Thursday, September 9, 2010
Lessons from the Unemployment Line: Part 1
66 days ago my family became a statistic when my husband lost his job of 11 years. The company he worked for was not turning a profit in that particular business model so they shut it down completely and let go a couple thousand employees. Always one to take comfort in his supposed job stability, this was a devastating blow for me. I never dreamed we would face the loss of our primary source of income. Such a prospect simply wasn’t a possibility in my world. I’ve learned a lot in the past few months and have decided to do my best to put a positive spin on this, my most difficult life lesson to date.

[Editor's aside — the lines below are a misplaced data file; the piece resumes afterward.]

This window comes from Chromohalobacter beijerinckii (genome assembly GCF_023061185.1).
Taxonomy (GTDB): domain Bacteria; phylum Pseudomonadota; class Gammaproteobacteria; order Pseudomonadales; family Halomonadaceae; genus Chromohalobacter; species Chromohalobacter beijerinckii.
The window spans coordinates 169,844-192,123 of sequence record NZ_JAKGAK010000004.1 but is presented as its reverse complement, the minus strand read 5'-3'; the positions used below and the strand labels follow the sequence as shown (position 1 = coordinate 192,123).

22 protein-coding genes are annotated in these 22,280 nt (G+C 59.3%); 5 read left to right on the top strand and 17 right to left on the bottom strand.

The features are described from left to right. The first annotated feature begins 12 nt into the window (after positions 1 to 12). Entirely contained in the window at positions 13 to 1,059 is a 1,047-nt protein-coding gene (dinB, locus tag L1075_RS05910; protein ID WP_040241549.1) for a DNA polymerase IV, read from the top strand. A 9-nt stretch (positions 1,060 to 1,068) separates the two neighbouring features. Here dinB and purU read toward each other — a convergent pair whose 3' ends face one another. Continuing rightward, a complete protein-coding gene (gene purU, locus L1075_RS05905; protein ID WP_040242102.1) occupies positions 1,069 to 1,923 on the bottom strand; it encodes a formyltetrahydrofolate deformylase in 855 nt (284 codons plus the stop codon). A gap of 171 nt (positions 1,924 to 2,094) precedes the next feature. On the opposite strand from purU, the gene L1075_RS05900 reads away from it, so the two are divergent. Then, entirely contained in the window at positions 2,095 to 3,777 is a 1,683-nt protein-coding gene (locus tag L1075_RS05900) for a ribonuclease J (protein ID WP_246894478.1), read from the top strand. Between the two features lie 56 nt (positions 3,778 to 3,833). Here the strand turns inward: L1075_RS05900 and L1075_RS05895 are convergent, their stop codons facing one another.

Lesson #1: The fact that this is my most difficult life lesson to date speaks volumes about my life. I have observed many tragedies as an adult: 9/11, Hurricane Katrina, a devastating Tsunami and the earthquakes in Haiti. I have witnessed families struggle with cancer, the loss of a spouse or the unimaginable loss of a child. But I have experienced all of these things as a sympathetic third party observer with a safe distance between myself and grief, loss and devastation. Through my experience with living in financial limbo, I have learned to stay mindful of those less fortunate then myself and try to sustain, cliché as it might be, an attitude of gratitude. My number one priorities these days are finding ways to save money and sock it away, doing what I can to help my husband obtain a new job, and coming up with an innovative way to rid my neighborhood of the aesthetic eyesore that is Ninny the goat. These are not grave worries. They pale in comparison to the plights of so many scattered throughout this country and the world. Sure, I may have to put the kibosh on vacation planning for the time being and get used to the idea of living in this house longer than I’d like to but, deep down, I know things will change. I know we will emerge from this financial storm a little dazed and windblown but we’ll be dry, comfortable and ready to restart our lives. I’m hoping that my renewed perspective will stay with me long after this financial limbo comes to an end.